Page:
The United States spends more than $650 billion a year on health care, yet 37 million of its citizens, mostly children, have no health insurance. In Oregon, despite the warnings of some disbelievers {editorial, June 4}, we have a plan to change that -- the Oregon Basic Health Services Act.

The act, the work of a coalition of consumers, medical providers, business and labor leaders as well as the Oregon legislators, is made up of three bills. The first would expand the population eligible for Medicaid, the second would require all employers to provide health insurance for their employees and the third would make health insurance available to high-risk individuals through the creation of risk pools. The problem is that Oregon needs a federal waiver to implement this act because it would change federal Medicaid rules. As representatives of Oregon who sit on the committees with jurisdiction over the Medicaid program, we intend to work in the Senate and in the House to pass legislation to allow this waiver.

Under federal law, Medicaid benefits now are generally unavailable to single people and childless couples. The Oregon proposals would eliminate this discriminatory practice. The proposals would also cover families with incomes of up to 100 percent of the federal poverty level; today, only families with incomes at 58 percent or below the poverty level can qualify for Medicaid benefits. Eliminating this arbitrary barrier would make health care available to 77,000 more Oregonians.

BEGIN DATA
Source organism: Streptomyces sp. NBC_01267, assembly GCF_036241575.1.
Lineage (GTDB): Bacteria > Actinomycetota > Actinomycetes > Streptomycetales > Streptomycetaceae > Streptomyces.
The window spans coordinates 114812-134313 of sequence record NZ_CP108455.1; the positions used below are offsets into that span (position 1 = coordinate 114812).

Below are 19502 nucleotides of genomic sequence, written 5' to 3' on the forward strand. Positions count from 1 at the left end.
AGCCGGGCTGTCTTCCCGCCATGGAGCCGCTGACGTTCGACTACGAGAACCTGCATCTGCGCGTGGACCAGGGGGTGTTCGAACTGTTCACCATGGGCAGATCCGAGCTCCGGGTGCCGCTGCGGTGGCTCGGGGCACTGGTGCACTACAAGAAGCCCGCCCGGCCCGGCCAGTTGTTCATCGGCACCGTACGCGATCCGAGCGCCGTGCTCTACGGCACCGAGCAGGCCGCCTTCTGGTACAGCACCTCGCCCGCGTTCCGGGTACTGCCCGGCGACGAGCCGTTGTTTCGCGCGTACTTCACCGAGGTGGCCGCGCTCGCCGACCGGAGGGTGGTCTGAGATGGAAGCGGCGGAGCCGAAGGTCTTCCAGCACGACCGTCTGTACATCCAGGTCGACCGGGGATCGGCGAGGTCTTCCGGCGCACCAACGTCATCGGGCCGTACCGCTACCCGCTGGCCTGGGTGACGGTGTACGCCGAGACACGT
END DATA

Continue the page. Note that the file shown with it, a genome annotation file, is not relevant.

The Oregon act also includes a plan for a priority list of the services that would most effectively improve the health of Oregonians. To develop this list, our state Health Services Commission held 11 public hearings, 47 community meetings and surveyed hundreds of Oregonians. Based on what it learned, our legislature will earmark funds for certain basic health care. Some critics call this "rationing" health care, but how can you be accused of rationing benefits for people who have none today?

Some say the Oregon plan would take away health care from poor women and children to provide health care to those who now go without. However, the waiver will require that the level of health benefits provided under the plan be adequate to meet the basic health needs of Oregonians. Oregon state officials have said unequivocally that providing adequate health care to 77,000 additional low-income Oregonians will require increased funding.

Other critics talk about the Oregon plan setting a "dangerous" precedent, but the waiver will apply only to Oregon and only for three years. After three years, an evaluation will be presented to Congress. If the plan is a failure, other states won't be interested. But if it shows promise, why shouldn't other states be given flexibility to try something new?

The Oregon plan does challenge Medicaid rules -- rules that are irrational and discriminatory -- but also brings logic and fairness to the Medicaid program in Oregon. It will allow our citizens to decide for themselves what health benefits they need instead of having benefits mandated for them by Washington special interests.

Oregon has a plan that could provide a lifeline to those who now fall in the cracks in our health care system. At the very least, it should be given a chance.

-- Bob Packwood and Ron Wyden The writers are, respectively, a Republican senator and a Democratic representative from Oregon.